Marine Corps Base Camp Pendleton in San Diego County, California — The American West (Pacific Coastal)
The Santa Margarita Ranch House Bell
It has been suggested that it may have been brought to California from Spain or Mexico by the Franciscan Missionaries or it may have been a ship's bell from one of the sailing vessels that visited the California coast in the early 1800's.
For over a century it played an important role in the daily routine of the Santa Margarita Ranch. Each morning at 5:00 A.M. it rang an awakening call at which time all hands turned out to groom and feed the many horses needed for the operation of the ranch - at 6:00 A.M. it rang breakfast call - at 12:00 noon lunch call and finally at 6:00 P.m. dinner call.
At no other time was it rung except as an alarm in an emergency such as a fire.
The only exceptions to the above were when it tolled upon the death of Richard O'Neill Sr. in 1910 and upon the deaths of James Flood II and Jerome O'Neill in 1926.
The bell was taken from the ranch house in 1942 by the Baumgartner family
Location. 33° 18.592′ N, 117° 20.49′ W. Marker is in Marine Corps Base Camp Pendleton, California, in San Diego County. Marker can be reached from Vandegrift Boulevard. Touch for map. Marker is in this post office area: Camp Pendleton CA 92055, United States of America. Touch for directions.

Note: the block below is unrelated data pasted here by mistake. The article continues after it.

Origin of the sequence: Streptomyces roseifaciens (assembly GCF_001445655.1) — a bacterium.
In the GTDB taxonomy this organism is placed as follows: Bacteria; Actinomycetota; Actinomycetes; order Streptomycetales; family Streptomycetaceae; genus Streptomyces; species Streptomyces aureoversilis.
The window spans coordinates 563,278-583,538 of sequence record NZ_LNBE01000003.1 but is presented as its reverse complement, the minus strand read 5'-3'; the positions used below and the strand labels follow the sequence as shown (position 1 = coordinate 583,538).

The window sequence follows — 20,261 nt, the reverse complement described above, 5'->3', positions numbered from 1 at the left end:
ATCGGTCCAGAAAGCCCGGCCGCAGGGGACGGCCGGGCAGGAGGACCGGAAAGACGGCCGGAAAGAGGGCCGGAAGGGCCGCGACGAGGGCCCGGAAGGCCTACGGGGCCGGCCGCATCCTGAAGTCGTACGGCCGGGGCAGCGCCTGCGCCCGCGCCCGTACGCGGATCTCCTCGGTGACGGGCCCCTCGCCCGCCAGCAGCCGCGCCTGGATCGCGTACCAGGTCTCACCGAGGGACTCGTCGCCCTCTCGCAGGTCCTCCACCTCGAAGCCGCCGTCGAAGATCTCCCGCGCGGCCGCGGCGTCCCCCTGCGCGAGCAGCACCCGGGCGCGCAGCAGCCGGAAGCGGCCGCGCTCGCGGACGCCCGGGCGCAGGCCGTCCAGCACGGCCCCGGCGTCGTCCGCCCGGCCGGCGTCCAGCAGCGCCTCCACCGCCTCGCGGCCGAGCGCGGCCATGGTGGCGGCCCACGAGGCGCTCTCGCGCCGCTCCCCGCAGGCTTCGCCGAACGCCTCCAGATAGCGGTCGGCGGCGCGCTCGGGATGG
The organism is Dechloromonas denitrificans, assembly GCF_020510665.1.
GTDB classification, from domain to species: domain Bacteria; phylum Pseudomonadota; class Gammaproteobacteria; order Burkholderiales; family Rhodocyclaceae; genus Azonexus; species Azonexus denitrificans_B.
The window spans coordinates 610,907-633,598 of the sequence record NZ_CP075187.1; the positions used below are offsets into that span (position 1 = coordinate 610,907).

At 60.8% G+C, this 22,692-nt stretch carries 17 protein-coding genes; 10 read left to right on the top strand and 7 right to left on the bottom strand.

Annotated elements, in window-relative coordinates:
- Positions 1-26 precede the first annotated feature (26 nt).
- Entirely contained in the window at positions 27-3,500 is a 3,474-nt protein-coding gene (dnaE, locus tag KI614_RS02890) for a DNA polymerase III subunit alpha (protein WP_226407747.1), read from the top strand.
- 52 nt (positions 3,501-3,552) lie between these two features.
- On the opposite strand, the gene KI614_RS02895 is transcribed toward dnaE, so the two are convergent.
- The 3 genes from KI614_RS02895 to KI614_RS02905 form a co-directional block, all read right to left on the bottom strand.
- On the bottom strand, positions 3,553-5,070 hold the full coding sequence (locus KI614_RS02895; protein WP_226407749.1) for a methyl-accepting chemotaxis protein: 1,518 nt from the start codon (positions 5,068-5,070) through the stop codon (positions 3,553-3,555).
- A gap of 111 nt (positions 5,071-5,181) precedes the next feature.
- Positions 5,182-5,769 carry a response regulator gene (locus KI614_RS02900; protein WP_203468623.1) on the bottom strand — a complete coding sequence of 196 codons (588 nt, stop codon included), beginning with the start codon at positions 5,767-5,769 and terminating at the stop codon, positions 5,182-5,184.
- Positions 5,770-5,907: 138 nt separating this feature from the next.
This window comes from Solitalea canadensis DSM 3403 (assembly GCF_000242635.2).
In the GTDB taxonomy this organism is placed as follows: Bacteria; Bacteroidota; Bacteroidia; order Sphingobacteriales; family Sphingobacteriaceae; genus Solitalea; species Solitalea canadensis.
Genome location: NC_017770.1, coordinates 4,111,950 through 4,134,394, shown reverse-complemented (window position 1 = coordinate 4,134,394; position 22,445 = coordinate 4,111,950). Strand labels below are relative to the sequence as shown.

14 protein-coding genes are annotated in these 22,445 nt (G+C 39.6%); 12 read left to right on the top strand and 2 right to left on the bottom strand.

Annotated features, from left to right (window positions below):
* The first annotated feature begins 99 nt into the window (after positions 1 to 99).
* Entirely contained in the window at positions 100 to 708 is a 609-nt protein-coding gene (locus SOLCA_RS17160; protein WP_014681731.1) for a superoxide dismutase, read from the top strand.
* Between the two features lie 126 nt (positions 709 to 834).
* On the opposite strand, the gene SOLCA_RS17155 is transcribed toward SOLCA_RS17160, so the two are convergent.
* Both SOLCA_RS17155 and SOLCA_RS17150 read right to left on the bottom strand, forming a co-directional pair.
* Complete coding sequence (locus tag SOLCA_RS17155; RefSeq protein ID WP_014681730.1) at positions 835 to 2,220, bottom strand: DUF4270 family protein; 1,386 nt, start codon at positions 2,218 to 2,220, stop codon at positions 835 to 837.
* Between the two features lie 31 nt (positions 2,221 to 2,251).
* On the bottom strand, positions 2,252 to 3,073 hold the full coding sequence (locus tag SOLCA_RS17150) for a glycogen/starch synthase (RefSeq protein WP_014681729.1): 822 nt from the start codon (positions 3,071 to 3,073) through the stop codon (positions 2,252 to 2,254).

Other nearby markers. At least 8 other markers are within 7 miles of this marker, measured as the crow flies. Leonardo Cota and Jose Alipas (about 300 feet away, measured in a direct line); Santa Margarita Ranch (about 600 feet away); El Camino Real Bell (approx. 4.1 miles away); Walled Garden (approx. 5.3 miles away); Mission San Luís Rey de Francia (approx. 5˝ miles away); Retreat Hell! (approx. 6˝ miles away); Boys of '45 (approx. 6˝ miles away); Las Flores Adobe (approx. 6.7 miles away).
More about this marker. This marker is on an active Marine Base. Procedures for arranging a visit if you do not have a Marine sponsor are at the following link: http://www.mccscp.com/baseaccess
Regarding The Santa Margarita Ranch House Bell. In July 1769, the Portola Expedition named the area surrounding the Santa Margarita Ranch House Bell for St. Margaret of Antioch. The Mission San Luis Rey 1827 Inventories list a small building in the area. In 1841, Rancho San Onofre Y Santa Margarita was granted to Andres and Pio Pico, the last
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Credits. This page was last revised on May 4, 2018. This page originally submitted on May 1, 2018, by Col. James F. Jamison, USMC (Ret) of Coronado, California. This page has been viewed 102 times since then and 4 times this year. Last updated on May 4, 2018, by Col. James F. Jamison, USMC (Ret) of Coronado, California. Photos: 1, 2, 3. submitted on May 1, 2018, by Col. James F. Jamison, USMC (Ret) of Coronado, California. • Syd Whittle was the editor who published this page.